Researchers Baffled Over 21 Million-Year-Old Monkey Fossil Found in North America
The newly discovered fossilized remains of a monkey found in North America has caught scientists off guard, and can possibly rewrite history books.
Researchers capitalized the planned expansion of the Panama Canal to search for fossils buried beneath the earth. This lifetime opportunity didn't disappoint the researchers. They have uncovered quite a haul of fossilized remains, but the one that took center stage is the discovery of seven monkey teeth that were enclosed in a 21 million-year-old rock.
This discovery, published in the journal Nature, surprised the researchers because the excavated fossil was significantly older than any monkey teeth in Central America should be. The oldest monkeys in the Central Americas were presumed to be 5 million years old.
The discovery is considered to be the earliest evidence of mammalian travel from South America to North America, and now represents the oldest known ancestors of today's New World monkeys. But researchers are bothered by the mystery surrounding how they got there and why they did not continue their journey northward. South America is known to have been an isolated island continent during that time, with seaways at least 160 kilometers wide separating it from North America, Science reported.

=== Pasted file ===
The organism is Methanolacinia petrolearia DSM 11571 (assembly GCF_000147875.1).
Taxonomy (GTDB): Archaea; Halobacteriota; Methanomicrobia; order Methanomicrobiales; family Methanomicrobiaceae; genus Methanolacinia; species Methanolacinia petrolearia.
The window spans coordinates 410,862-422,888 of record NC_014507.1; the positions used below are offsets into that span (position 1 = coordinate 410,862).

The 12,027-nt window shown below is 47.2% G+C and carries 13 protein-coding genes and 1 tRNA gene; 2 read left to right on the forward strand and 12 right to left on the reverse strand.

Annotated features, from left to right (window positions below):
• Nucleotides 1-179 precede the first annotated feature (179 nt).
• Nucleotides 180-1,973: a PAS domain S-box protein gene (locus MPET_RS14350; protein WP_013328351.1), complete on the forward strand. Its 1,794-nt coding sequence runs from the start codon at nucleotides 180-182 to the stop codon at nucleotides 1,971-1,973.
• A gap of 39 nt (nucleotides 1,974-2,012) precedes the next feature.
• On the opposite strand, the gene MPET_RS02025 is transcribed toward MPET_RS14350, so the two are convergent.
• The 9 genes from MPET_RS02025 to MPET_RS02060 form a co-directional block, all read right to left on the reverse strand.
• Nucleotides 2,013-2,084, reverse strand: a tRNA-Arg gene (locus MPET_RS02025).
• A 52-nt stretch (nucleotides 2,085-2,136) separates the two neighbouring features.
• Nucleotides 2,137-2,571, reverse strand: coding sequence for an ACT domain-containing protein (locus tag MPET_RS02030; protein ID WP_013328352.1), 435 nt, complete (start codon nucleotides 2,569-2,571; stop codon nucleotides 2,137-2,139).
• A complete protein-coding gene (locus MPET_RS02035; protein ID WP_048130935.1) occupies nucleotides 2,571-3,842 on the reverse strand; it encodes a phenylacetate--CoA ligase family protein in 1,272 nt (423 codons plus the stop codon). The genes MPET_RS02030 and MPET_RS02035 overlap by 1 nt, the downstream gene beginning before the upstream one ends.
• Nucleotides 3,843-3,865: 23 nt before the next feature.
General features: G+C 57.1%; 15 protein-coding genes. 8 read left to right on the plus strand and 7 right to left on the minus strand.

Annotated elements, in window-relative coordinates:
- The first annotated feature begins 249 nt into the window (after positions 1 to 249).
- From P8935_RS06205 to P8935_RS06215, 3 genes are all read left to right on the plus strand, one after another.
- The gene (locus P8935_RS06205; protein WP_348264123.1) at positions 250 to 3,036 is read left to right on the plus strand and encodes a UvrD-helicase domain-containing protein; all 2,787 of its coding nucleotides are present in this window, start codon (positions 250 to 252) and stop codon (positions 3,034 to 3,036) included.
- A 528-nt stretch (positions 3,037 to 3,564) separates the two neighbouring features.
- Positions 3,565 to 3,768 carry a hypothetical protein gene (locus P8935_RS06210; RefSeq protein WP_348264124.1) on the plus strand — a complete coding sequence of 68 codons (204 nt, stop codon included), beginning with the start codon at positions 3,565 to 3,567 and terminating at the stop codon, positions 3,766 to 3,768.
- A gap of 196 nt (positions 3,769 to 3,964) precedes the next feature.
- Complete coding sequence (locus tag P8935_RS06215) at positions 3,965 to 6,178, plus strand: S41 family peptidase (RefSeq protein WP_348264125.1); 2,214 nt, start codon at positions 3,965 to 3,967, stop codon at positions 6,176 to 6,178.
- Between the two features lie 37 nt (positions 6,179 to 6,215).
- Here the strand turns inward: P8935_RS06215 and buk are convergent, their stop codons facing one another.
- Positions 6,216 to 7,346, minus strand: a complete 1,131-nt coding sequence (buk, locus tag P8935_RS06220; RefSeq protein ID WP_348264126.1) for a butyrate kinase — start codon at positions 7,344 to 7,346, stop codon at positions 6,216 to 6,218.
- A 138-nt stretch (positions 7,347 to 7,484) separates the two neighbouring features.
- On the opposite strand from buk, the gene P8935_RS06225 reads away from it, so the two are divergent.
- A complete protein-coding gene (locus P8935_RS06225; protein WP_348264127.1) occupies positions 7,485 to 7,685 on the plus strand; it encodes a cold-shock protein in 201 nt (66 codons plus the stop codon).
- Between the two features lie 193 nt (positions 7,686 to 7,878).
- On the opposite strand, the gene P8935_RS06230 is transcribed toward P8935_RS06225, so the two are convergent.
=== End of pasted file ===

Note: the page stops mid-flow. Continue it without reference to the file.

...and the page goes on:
Researchers suggest that the early monkey used matted dirt and vegetation as a raft to travel across the sea. They also theorize that these monkeys found South American-like forest structures in Panama and Costa Rica, then opted to stay there rather than continuing north.
In the past, some scientists have suggested that Panama collided with South America millions of years earlier than they have originally thought. This collision could have created a land bridge that the animals could use for cross-continental travel. But researchers of this study noted that the discovery of monkey fossils does not provide enough evidence to back up this claim. If a land bridge was used by animals to cross continents, there should be fossils of larger mammals, but none have yet to be found.
According to the press release of the National Science Foundation, the discovery of the monkey fossil can greatly help researchers to better understand how different plants and animals respond to the changes that occurred in the planet in order to accurately predict actions that should be taken as a response to our ever changing planet in the future.